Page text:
Events are the feature of JavaBeans which enables independently developed components to communicate with each other by propagating information about the state change. In this model, some components fire events, which are handled by other components, in the role of the event listeners.

To support this communication model, JavaBeans component model provides:

  • properties that can fire events (bound and constrained properties)
  • registration methods, so that listeners can register themselves
  • events, which carry information about the change
  • listeners, which can react on the delivered event

The following class diagram illustrates these concepts for a JavaBean called EventSource with a simple int property.

Diagram described in accompanying text.

During configuration, concrete listeners register with the JavaBean. At some point later, some other object calls the setProperty method, which will start the notification process by creating the event object. The EventSource JavaBean will invoke the propertyChange method on all registered listeners. Event listeners will receive the event, read the values from it and react on the event.

The following sequence diagram illustrates the order of invocations:

Diagram described in accompanying text.

Notification of listeners is synchronous with respect to the JavaBean instance, which is the source of the event, but the event listener can do the processing of events in another thread.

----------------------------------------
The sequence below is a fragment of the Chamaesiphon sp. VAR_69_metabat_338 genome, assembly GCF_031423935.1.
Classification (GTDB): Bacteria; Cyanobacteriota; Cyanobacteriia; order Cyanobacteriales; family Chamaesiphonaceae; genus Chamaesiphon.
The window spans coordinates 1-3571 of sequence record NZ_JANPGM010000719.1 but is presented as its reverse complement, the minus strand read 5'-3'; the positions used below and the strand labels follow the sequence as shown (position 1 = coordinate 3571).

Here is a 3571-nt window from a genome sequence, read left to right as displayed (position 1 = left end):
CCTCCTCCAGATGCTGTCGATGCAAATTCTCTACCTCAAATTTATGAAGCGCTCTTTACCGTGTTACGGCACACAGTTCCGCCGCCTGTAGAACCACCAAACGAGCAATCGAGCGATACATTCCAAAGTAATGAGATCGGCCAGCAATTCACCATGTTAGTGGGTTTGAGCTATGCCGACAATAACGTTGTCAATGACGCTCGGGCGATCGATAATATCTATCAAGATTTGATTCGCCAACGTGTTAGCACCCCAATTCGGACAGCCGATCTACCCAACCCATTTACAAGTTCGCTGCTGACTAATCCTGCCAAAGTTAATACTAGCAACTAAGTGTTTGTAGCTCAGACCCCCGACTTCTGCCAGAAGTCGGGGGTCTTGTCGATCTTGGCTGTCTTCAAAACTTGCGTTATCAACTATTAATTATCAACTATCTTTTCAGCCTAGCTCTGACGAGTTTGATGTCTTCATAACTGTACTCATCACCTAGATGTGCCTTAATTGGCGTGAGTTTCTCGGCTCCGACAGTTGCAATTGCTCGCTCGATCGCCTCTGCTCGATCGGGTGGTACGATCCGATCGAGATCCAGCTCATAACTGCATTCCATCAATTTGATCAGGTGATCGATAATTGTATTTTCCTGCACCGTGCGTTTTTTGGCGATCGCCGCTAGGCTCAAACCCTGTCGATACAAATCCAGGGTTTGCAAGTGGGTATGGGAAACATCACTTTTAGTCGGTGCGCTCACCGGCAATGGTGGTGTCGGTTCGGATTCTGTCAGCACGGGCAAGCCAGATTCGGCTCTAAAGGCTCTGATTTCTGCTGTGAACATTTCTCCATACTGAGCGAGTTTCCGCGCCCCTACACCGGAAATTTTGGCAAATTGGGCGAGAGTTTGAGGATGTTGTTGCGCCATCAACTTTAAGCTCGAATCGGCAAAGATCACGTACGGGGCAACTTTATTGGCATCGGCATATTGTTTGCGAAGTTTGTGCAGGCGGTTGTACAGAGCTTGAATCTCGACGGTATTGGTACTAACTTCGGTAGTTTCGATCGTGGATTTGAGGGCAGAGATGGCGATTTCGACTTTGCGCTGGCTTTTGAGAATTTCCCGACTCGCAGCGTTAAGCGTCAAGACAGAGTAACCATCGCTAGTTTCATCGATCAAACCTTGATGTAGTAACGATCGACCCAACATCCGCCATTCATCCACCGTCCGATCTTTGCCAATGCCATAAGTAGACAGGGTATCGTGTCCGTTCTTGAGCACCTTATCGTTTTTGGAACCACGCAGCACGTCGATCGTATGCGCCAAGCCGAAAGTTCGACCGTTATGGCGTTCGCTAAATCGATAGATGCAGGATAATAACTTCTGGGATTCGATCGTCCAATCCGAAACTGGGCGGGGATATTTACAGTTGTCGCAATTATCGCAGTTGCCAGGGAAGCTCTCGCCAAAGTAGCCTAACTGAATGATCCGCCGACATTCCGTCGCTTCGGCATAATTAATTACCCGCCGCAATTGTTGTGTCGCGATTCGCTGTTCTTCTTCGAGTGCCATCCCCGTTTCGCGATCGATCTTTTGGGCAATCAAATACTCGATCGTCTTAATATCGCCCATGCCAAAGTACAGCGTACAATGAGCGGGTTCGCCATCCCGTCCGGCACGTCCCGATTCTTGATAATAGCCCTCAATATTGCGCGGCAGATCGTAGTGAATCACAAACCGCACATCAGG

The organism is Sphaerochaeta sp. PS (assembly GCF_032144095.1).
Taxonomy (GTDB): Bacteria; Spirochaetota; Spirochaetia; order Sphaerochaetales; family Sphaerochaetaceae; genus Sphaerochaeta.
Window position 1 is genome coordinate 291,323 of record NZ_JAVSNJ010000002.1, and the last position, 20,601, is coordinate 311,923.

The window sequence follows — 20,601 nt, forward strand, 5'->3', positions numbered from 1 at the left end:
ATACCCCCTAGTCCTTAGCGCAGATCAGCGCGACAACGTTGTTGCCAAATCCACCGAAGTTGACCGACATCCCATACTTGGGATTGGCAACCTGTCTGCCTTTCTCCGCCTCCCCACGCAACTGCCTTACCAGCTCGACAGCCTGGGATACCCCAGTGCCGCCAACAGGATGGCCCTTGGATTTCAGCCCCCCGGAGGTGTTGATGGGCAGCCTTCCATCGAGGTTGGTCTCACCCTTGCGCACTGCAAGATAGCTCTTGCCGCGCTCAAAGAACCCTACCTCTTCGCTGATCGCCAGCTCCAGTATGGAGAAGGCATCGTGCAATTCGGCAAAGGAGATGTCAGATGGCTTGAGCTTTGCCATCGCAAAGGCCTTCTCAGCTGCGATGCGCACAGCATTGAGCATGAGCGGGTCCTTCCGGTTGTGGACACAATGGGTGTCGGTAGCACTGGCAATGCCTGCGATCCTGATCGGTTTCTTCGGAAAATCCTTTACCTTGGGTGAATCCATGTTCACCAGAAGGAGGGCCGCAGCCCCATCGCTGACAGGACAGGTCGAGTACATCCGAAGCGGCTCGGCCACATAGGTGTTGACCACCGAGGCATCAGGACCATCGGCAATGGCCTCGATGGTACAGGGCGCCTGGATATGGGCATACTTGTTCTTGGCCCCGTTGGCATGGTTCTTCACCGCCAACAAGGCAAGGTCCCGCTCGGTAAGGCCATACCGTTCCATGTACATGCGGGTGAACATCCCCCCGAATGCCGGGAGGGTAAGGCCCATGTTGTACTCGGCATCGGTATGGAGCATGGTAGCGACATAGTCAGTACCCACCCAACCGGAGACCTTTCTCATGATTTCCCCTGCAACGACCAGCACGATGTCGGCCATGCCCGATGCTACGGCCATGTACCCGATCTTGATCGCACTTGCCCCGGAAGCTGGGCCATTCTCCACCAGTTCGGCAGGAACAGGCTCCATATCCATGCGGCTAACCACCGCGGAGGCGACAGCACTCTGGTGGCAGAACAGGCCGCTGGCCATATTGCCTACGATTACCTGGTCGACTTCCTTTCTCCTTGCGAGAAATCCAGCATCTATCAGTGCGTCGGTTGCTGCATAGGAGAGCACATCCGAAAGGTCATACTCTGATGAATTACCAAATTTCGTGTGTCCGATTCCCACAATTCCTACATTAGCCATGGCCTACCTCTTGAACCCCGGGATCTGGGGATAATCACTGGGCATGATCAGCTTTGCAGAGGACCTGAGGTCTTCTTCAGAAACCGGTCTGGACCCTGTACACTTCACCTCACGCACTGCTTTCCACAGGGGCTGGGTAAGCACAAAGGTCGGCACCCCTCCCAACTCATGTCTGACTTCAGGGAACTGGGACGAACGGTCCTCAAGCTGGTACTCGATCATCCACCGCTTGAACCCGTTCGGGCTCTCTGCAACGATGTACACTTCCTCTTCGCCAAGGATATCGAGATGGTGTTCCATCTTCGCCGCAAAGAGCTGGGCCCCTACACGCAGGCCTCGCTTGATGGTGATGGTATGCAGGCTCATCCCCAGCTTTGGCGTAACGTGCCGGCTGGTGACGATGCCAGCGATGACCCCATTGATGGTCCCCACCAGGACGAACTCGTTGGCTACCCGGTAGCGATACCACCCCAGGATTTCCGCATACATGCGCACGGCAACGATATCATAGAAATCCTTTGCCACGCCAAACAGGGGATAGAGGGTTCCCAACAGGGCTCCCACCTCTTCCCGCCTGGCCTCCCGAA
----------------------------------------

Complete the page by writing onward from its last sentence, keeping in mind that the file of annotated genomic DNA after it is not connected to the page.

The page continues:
Introspection is a run-time mechanism that enables detection of properties, events and methods of a JavaBean. Introspection is used by development tools and by programs that do not use hard-coded dependencies on other components. Introspection is achieved through reflection and a set of conventions for naming of methods and interfaces. Additional features of introspection are supported by the BeanInfo class. JavaBeans naming conventions used for introspection are sometimes called "design patterns", but they should not be confused with the notion of design pattern in object-oriented design.


A JavaBean can be persisted through a serialization mechanism. The serialization can be automatic or custom, depending if the JavaBean implements Serializable or Externalizable interfaces. JDK 1.4 introduces XMLEncoder and XMLDecoder classes that provide for storing of JavaBeans instances in the XML format.


The appearance and behavior of a JavaBean can be customized at design time. This is particularly important for visual JavaBeans that are used in graphical user interfaces. The customization is done through a property editor or by using customizers. Customizers provide a custom user interface for configuring a JavaBean instance at design time.


BeanContext defines a logical containment hierarchy that enables JavaBeans to interrogate their environment for capabilities and services. BeanContext mechanisms provide support for logical containment hierarchy of JavaBeans and lookup of services offered by JavaBeans in the hierarchy.

JavaBeans™ Activation Framework

The Java Activation Framework is a standard Java extension which enables determination of the type of a piece of data, encapsulation of it, discovery of its available operations and instantiation of a software component that corresponds to the desired operation on the piece of data.

More Information

For more information on JavaBeans, see the JavaBeans API Specification, Version 1.01 at Follow the links to Docs & Training > Java 2 Platform, Standard Edition > Java 2 SDK, SE v1.3 documentation > JavaBeans > JavaBeans Specification.